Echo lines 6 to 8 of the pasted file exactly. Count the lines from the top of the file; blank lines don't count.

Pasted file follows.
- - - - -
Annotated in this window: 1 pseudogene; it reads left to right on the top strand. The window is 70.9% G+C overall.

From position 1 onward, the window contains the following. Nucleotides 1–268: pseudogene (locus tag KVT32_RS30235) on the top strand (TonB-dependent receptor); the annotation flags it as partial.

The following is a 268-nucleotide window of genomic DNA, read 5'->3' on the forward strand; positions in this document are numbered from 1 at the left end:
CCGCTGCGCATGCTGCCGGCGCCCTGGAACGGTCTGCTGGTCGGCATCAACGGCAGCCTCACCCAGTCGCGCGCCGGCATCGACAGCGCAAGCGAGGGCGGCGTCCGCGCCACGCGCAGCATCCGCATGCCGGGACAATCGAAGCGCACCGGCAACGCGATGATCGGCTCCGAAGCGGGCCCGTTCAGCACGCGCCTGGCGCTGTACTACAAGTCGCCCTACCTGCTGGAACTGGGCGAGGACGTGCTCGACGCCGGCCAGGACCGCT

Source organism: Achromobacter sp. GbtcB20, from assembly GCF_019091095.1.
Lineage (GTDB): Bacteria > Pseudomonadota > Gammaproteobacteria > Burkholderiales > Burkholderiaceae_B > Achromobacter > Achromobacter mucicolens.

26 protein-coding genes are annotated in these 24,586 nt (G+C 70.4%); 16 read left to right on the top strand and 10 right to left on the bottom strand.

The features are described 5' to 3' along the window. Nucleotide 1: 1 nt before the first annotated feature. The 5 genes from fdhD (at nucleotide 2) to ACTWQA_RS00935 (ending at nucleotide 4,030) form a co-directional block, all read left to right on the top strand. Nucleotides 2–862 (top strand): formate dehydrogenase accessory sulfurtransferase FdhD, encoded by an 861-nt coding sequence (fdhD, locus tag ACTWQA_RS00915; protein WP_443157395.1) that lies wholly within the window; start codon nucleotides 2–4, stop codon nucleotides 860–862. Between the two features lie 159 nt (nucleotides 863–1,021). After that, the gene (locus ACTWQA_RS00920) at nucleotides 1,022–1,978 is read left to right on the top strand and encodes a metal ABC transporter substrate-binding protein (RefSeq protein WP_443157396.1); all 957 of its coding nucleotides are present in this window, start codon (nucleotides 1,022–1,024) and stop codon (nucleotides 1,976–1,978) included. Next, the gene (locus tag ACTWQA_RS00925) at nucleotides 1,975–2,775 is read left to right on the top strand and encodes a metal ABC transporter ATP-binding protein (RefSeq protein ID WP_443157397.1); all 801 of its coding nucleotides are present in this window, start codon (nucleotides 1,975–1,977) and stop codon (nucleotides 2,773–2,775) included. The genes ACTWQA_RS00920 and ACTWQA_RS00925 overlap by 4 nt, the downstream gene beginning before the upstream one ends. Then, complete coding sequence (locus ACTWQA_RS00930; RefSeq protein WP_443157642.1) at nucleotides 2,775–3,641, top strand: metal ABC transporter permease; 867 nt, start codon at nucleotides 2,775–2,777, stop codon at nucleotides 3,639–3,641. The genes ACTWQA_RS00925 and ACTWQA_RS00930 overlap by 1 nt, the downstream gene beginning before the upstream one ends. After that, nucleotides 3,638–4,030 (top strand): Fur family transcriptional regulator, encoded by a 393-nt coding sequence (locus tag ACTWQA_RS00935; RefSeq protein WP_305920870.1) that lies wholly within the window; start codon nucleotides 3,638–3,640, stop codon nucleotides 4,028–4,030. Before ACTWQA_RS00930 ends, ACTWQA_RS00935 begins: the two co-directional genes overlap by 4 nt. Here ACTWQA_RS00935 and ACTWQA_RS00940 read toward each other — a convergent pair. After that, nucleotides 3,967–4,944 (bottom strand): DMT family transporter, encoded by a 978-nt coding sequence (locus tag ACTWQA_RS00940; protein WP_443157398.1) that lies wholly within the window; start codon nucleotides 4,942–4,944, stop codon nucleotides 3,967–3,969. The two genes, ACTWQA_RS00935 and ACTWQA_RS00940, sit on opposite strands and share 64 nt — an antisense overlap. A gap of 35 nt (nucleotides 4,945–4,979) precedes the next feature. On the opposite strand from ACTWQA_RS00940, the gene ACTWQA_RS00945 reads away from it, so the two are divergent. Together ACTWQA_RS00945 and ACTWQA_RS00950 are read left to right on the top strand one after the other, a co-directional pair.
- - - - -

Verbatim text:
Lineage (GTDB): Bacteria > Pseudomonadota > Gammaproteobacteria > Burkholderiales > Burkholderiaceae_B > Achromobacter > Achromobacter mucicolens.

26 protein-coding genes are annotated in these 24,586 nt (G+C 70.4%); 16 read left to right on the top strand and 10 right to left on the bottom strand.

The features are described 5' to 3' along the window. Nucleotide 1: 1 nt before the first annotated feature. The 5 genes from fdhD (at nucleotide 2) to ACTWQA_RS00935 (ending at nucleotide 4,030) form a co-directional block, all read left to right on the top strand. Nucleotides 2–862 (top strand): formate dehydrogenase accessory sulfurtransferase FdhD, encoded by an 861-nt coding sequence (fdhD, locus tag ACTWQA_RS00915; protein WP_443157395.1) that lies wholly within the window; start codon nucleotides 2–4, stop codon nucleotides 860–862. Between the two features lie 159 nt (nucleotides 863–1,021). After that, the gene (locus ACTWQA_RS00920) at nucleotides 1,022–1,978 is read left to right on the top strand and encodes a metal ABC transporter substrate-binding protein (RefSeq protein WP_443157396.1); all 957 of its coding nucleotides are present in this window, start codon (nucleotides 1,022–1,024) and stop codon (nucleotides 1,976–1,978) included. Next, the gene (locus tag ACTWQA_RS00925) at nucleotides 1,975–2,775 is read left to right on the top strand and encodes a metal ABC transporter ATP-binding protein (RefSeq protein ID WP_443157397.1); all 801 of its coding nucleotides are present in this window, start codon (nucleotides 1,975–1,977) and stop codon (nucleotides 2,773–2,775) included. The genes ACTWQA_RS00920 and ACTWQA_RS00925 overlap by 4 nt, the downstream gene beginning before the upstream one ends. Then, complete coding sequence (locus ACTWQA_RS00930; RefSeq protein WP_443157642.1) at nucleotides 2,775–3,641, top strand: metal ABC transporter permease; 867 nt, start codon at nucleotides 2,775–2,777, stop codon at nucleotides 3,639–3,641. The genes ACTWQA_RS00925 and ACTWQA_RS00930 overlap by 1 nt, the downstream gene beginning before the upstream one ends. After that, nucleotides 3,638–4,030 (top strand): Fur family transcriptional regulator, encoded by a 393-nt coding sequence (locus tag ACTWQA_RS00935; RefSeq protein WP_305920870.1) that lies wholly within the window; start codon nucleotides 3,638–3,640, stop codon nucleotides 4,028–4,030. Before ACTWQA_RS00930 ends, ACTWQA_RS00935 begins: the two co-directional genes overlap by 4 nt. Here ACTWQA_RS00935 and ACTWQA_RS00940 read toward each other — a convergent pair. After that, nucleotides 3,967–4,944 (bottom strand): DMT family transporter, encoded by a 978-nt coding sequence (locus tag ACTWQA_RS00940; protein WP_443157398.1) that lies wholly within the window; start codon nucleotides 4,942–4,944, stop codon nucleotides 3,967–3,969. The two genes, ACTWQA_RS00935 and ACTWQA_RS00940, sit on opposite strands and share 64 nt — an antisense overlap. A gap of 35 nt (nucleotides 4,945–4,979) precedes the next feature. On the opposite strand from ACTWQA_RS00940, the gene ACTWQA_RS00945 reads away from it, so the two are divergent. Together ACTWQA_RS00945 and ACTWQA_RS00950 are read left to right on the top strand one after the other, a co-directional pair.